Number of Filipinos who can work but don't: 29.1 MILLION!

According to a report released by the Philippine Central Bank (BSP), remittances by overseas workers to the Philippines was supposedly the "highest monthly level so far recorded". This was reported by the as due to a "robust demand by foreign companies for Filipino skilled and professional workers".

But then the National Statistics Office (NSO) for its part seemed to beg to differ on how "skilled" these "professional" workers are, citing how one in three Filipino workers are "unskilled".

NSO employment and population figures further highlight how the mere existence of an immense number of Filipinos despite being able-bodied enough contribute negatively to the national product:

Number of Filipinos aged above 15 years: 61.2 million
Number of Filipinos in the workforce: 39.3 million

Shortfall: 61.2m - 39.3m = 21.9 million

Translation for those who are a bit slow: There are 21.9 million Filipinos who can work, but aren't.

What exactly are 21.9 million able-bodied Filipinos doing?

That is not a really hard question given that this is the Philippines we are talking about here, so I won't go much into that. I'll leave us with this though: Even if the entire $18 billion in OFW remittances (forecast annualised) is channeled towards supporting these 21.9 million unproductive souls, that works out to a paltry $822 per capita income per annum. Then again, a bunch of folk who sit around on their bums all days texting their friends and singing karaoke probably don't need that much money to begin with.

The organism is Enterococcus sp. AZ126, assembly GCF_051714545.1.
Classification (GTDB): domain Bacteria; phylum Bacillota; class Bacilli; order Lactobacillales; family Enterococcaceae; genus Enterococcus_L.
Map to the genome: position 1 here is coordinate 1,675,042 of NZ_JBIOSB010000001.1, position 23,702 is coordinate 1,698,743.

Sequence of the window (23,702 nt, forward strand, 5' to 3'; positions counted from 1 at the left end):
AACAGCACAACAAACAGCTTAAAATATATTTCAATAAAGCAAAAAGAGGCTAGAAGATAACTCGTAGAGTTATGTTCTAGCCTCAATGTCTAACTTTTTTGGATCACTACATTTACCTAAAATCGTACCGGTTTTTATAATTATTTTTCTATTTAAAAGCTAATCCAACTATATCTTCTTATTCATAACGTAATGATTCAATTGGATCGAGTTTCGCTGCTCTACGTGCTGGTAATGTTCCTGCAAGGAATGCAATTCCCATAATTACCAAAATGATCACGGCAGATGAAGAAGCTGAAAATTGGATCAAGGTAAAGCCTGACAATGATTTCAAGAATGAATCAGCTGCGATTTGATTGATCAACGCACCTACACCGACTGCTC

The point I want to make (which I think I've already achieved, at this point) is more around how meaningless headlines like "OFW remittances surge to $15.46B" are.


  1. Did you happen to notice that in the sidebar of the rosy article about remittances is a headline about how the unemployment rate went up? Sublime.

    Actually Gulf News shaved it a little, it should be 61.7 million.

    Here's a couple interesting tidbits from the latest Labor Force Survey --

    *The proportion of the workforce working less than full-time has grown half a percent in the last year.

    *43.8% of those looking for work have been at it for 12 months or more (although that figure has dropped a bit y-o-y).

    *Private sector employment has declined 1.7%, while the government sector has grown by 1.1%.

    *The part of the labor force that would fall into the "unskilled" or "semi-skilled" category has grown by about 1%.

    Make of that what you will.

  2. What's 500,000 Filipinos between friends? That part about the 43.8% on their 12th or more month looking for work is the disturbing bit. I read somewhere that past the eighth month of job hunting is usually when a person's psyche tips over into a long-term unemployed mentality.

    Then a double whammy -- growing unemployment and the proportion of unskilled amongst that unemployed growing as well. I thought education was a priority (or any administration for that matter)?

  3. What about the number of Filipinos who are in their School Age (15-22).

    the equation should be:

    Number of Filipinos Age 22 and above minus number of in the workforce.

  4. That's fair enough, Aaron. Let's say tightening the criteria reduces the number from 29.1 million to just, say, 10 million. That's twice the population of Singapore -- a country that has an economy more than 12% bigger than the Philippine economy.


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